I didn't get around to my 24km until the afternoon. It was a midweek long run so the pace was relatively easy. Still, I was tired, a cumulative tiredness that I recognize from Ironman training at this stage when the final 4-week training block before the two-week taper was the hardest to sustain.
There are only 5 1/2 weeks left until race day on September 25. The taper is still 3 1/2 weeks away. This week has 112km, and is followed by another two 100km-plus weeks. While this mileage is high for me, and any amateur marathoner, it's peanuts compared with what the elite marathoners are running of course.
In The Marathoners, for example, Hal Higdon writes about how Frank Shorter would run 150 miles (240km) a week. Wow.
While tired, I knew I could run the 24km today. It's what consistent training tells you -- your body tends to be able to do more than your mind thinks sometimes. Still, I couldn't outrun the fact that my body didn't have a ton of energy but even though my pace felt like a shuffle Mr Garmin told me I was moving faster than I felt I did.
I did my usual out-and-back route, heading from Valleycliffe to the other side of Squamish, which is an area called Brackendale. While this town is small in terms of its 16,000 residents, the various suburbs are stretched out and getting from one side of town to the other takes a solid 10km.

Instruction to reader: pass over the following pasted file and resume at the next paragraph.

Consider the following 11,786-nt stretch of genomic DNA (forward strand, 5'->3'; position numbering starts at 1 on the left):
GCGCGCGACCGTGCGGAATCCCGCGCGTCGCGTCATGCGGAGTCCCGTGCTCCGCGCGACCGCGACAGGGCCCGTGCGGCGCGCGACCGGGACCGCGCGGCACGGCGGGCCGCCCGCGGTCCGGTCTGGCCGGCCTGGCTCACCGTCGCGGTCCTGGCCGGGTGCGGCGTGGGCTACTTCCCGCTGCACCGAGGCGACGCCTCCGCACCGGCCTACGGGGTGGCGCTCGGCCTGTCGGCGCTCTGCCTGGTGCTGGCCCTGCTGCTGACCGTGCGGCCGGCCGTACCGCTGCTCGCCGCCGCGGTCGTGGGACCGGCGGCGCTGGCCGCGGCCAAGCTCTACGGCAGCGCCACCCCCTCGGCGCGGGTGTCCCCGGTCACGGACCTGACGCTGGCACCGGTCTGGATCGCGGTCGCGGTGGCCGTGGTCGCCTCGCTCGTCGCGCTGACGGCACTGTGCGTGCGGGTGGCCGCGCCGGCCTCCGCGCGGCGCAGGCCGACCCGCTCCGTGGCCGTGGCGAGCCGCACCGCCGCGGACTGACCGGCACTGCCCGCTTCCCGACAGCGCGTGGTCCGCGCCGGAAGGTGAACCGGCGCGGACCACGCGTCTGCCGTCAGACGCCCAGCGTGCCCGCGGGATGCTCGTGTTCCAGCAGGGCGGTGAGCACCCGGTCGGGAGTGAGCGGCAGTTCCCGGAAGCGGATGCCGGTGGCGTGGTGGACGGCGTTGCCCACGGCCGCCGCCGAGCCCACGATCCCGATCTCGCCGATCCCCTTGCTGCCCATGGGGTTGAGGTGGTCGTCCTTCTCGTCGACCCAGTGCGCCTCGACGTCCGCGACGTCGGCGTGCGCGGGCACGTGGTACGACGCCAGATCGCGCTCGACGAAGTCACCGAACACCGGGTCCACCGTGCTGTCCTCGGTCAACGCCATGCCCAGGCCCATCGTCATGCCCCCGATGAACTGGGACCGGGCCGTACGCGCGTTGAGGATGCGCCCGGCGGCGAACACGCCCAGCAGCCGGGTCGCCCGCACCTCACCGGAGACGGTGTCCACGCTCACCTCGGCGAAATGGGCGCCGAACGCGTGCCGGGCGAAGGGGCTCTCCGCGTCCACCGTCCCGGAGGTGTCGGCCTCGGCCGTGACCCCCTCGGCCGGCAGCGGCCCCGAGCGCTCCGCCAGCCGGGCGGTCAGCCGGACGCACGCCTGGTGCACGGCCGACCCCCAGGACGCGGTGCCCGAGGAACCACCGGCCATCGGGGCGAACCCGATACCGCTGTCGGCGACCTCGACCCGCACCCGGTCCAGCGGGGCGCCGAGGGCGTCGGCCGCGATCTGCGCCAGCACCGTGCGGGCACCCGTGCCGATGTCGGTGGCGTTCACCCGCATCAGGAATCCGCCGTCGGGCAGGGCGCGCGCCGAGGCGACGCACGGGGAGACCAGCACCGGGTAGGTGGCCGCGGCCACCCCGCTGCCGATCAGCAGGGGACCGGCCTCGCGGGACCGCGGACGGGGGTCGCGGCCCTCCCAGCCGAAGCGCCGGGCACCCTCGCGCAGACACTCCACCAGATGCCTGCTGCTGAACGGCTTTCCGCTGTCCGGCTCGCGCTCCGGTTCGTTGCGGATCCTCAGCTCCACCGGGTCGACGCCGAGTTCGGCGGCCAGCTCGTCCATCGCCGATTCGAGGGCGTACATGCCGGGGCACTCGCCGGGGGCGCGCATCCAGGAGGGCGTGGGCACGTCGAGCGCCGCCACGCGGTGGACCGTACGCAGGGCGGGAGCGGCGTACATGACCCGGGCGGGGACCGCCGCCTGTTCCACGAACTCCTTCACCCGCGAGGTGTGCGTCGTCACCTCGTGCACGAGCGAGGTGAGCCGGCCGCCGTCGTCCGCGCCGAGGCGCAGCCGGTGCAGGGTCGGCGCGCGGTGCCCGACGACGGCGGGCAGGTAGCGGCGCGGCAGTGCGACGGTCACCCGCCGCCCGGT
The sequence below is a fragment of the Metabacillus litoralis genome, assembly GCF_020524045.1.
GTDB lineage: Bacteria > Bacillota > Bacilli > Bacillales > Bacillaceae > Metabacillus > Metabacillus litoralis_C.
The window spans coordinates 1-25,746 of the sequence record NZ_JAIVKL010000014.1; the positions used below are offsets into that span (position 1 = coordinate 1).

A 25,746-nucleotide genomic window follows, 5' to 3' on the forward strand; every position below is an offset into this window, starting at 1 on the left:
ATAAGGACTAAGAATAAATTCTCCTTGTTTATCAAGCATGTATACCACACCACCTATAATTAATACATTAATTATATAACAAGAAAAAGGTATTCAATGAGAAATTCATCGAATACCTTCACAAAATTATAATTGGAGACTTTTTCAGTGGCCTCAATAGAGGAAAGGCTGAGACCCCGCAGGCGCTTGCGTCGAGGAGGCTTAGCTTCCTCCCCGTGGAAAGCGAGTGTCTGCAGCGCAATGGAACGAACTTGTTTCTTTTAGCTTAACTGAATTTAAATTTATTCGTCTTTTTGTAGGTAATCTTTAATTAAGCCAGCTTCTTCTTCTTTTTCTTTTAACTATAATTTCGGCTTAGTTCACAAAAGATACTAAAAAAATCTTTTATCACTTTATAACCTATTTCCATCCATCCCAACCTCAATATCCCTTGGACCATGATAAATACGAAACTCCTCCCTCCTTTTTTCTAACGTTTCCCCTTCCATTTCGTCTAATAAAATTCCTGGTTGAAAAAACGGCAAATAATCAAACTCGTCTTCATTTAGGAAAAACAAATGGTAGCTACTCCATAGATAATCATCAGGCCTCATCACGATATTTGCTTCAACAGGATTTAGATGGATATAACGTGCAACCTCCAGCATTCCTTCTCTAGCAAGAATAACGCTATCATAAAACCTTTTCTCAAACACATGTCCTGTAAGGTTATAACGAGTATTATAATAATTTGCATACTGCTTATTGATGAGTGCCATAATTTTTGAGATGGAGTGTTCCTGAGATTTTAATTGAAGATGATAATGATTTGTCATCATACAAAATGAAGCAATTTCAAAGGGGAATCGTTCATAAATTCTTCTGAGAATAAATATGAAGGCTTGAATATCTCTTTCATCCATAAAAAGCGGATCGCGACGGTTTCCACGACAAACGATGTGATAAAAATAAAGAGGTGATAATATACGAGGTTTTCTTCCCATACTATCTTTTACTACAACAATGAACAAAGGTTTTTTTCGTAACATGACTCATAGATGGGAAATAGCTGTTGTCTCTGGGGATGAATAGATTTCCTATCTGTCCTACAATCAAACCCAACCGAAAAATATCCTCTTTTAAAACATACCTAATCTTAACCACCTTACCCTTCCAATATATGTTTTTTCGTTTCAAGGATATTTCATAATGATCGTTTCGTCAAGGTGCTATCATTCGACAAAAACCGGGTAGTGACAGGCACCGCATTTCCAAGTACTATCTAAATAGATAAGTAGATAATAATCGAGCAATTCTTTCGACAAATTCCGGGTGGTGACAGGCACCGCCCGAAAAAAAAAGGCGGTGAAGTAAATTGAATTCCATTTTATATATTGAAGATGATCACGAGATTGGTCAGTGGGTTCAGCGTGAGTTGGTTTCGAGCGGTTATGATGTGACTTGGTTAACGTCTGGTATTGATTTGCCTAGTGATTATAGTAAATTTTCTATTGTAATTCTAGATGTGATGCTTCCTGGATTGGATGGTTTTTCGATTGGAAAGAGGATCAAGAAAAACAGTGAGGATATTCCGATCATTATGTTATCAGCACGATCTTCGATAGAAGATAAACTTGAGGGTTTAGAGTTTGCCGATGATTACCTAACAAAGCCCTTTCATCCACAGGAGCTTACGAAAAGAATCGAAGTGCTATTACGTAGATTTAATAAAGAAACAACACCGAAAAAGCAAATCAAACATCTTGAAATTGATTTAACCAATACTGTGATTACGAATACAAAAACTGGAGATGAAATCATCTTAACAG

Tim and I were running on the farthest side of Brackendale on Sunday when two friends passed us on their bikes and were surprised to see us there on foot. "Did you run here?" is a question people have asked us more than once.
Today, I had just turned around in Brackendale after covering 13.5km, and was running along a road when a familiar gold-coloured Hummer slowed down and the car window was lowered. It was a neighbour from our street who goes for daily long walks, so we often see each other either on the road or on the trail.
While my neighbour knows I run often, I don't think he realized the distances I cover. Driving slowly, he looked at me and made a gesture with his arms that said, What on earth are you doing all the way here? and his face had an expression of genuine surprise. Then without a word, he rolled his window back up and drove on. I laughed out loud for the next 300 metres.
By the time I got back to our street, almost home, I ran into him, as he carried his usual hiking pole heading out for his daily fix. "How far did you run?" was the first thing he said. The answer surprised him.
I was tired when I got home, just before 5:30pm. The 24km had taken me 2hr 4min, for a pace of 5:10 per km. Time for plenty of fluids, shower, food, and some couch time. Tomorrow has a recovery 10km in the morning, and another 6km in the evening. I am looking forward to that easy day, which I expect to revive me for Friday's 19km session.